Counting the Cost of Heritage Assets

Richard Stocking
The heritage sector has faced difficult times during recession, including public expenditure cuts, uncertainty about future levels of funding, and reductions in resource at national heritage bodies such as English Heritage and Natural England.

However there are also some positives. Domestic tourism, including the prospect of the 2012 Olympics, remains relatively strong and is still the UK’s third largest export earner.

The British Museum was the most popular attraction in the UK in 2010, welcoming 5.8 million people. Outside of London, Edinburgh Castle is the most popular tourist destination for overseas visitors, attracting more than 1.2 million each year.

Traditional buildings require sensitive and timely conservation, repair and maintenance, whether or not heritage is the core business of the building. Not every heritage asset is the typically imagined historic building. English Heritage refers to “palaces and piers, statues and shipwrecks, archaeology and archives, moats and mills, stately homes and shopping centres, maisonettes and megaliths.”

Just the word “heritage” itself can ring alarm bells as clients often assume that costs will soar if there is any element of historic fabric. This is not always the case.

Heritage has not traditionally been part of the building design process. We are now seeing some changes in perception, with larger projects recognising the benefits of a more integrated approach. Just the word “heritage” itself can ring alarm bells as clients often assume that costs will soar if there is any element of historic fabric. This is not always the case. Informed and sensitive cost management will ensure that costs are transparent and that there are no unexpected scenarios.

Defining significance is at the heart of heritage projects.

  • What exactly denotes the asset’s important status? 
  • What is the inherent special interest? 
  • Particularly if heritage is not the core business area, a clear understanding of significance is important.
  • This provides a robust basis for decision making and allocation of resources.
  • There are clear benefits from incorporating this information into the design, planning and asset management processes from the outset.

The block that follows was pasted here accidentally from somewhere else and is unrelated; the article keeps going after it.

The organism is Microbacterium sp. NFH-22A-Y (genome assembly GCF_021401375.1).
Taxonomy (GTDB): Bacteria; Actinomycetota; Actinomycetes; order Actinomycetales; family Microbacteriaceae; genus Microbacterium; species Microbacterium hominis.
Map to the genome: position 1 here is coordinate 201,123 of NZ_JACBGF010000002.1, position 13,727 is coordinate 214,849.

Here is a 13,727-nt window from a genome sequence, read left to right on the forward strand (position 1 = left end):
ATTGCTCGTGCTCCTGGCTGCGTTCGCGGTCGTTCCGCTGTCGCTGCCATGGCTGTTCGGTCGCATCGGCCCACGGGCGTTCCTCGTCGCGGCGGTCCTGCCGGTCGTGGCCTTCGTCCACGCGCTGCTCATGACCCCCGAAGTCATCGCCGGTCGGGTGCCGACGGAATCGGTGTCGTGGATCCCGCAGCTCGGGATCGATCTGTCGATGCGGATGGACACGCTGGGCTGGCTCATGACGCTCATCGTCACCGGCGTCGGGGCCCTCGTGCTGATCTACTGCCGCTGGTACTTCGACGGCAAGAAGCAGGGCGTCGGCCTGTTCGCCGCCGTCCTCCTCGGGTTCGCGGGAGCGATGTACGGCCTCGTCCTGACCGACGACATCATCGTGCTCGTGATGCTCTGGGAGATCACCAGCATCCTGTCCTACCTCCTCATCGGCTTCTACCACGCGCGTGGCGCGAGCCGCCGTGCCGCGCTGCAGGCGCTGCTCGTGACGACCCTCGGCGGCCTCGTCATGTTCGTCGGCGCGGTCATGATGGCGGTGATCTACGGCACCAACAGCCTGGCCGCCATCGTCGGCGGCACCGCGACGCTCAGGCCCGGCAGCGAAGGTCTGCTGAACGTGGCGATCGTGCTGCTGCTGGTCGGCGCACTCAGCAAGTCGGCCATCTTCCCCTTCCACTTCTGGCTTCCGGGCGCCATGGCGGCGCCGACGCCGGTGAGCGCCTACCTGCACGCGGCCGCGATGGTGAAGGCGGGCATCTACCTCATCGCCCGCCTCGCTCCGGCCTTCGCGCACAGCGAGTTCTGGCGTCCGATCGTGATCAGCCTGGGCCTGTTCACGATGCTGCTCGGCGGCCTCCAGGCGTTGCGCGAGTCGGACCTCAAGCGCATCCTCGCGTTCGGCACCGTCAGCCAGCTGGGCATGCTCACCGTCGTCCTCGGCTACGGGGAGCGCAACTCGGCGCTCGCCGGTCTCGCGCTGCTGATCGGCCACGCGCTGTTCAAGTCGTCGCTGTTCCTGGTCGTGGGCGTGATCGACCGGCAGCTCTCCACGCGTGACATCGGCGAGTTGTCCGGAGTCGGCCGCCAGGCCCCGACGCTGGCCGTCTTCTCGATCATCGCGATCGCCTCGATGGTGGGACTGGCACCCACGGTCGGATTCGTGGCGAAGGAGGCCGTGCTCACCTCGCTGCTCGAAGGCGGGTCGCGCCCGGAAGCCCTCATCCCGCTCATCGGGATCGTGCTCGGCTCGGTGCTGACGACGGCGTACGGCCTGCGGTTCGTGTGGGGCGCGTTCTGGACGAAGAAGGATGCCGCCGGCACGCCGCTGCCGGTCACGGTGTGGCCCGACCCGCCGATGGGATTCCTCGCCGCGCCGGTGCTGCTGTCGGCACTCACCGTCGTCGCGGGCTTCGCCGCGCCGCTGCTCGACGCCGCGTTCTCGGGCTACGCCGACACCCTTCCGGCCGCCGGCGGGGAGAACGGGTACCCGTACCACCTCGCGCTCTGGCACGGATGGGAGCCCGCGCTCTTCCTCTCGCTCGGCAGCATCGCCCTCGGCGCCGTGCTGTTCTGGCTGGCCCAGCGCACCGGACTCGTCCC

Listed buildings add to the challenge, although not every heritage asset is statutorily designated.

  • Listed buildings typically have very brief descriptions on register that don’t always satisfactorily define their significance. 
  • There is also often a lack of awareness in the built environment professions about the nuances. 
  • A common misconception is that only the façade is listed, whereas in fact the whole building is affected.

Investment in heritage buildings, estates and infrastructure typically lags behind operational funding allocation.

  • Capital works usually form part of multiple stakeholder projects with competing interests and specialisms. 
  • Maintenance is often reactive instead of proactive. 
  • In the current economic climate the focus may be on patching up the building while waiting for more extensive repairs to be funded.

Managing change is vital. Often there is the misperception that there should never be any changes to the fabric of our historic building stock. On the contrary, today’s approach is more proactive than ever and the focus is on managing change rather than avoiding change.

  • Effective cost control should encompass risk mitigation, which includes the avoidance of harm and reputational risk, due to decay of historic fabric or inappropriate repairs. 
  • The emphasis is on cost management and asset management strategies that offer value for money as well as securing the heritage asset for future generations.

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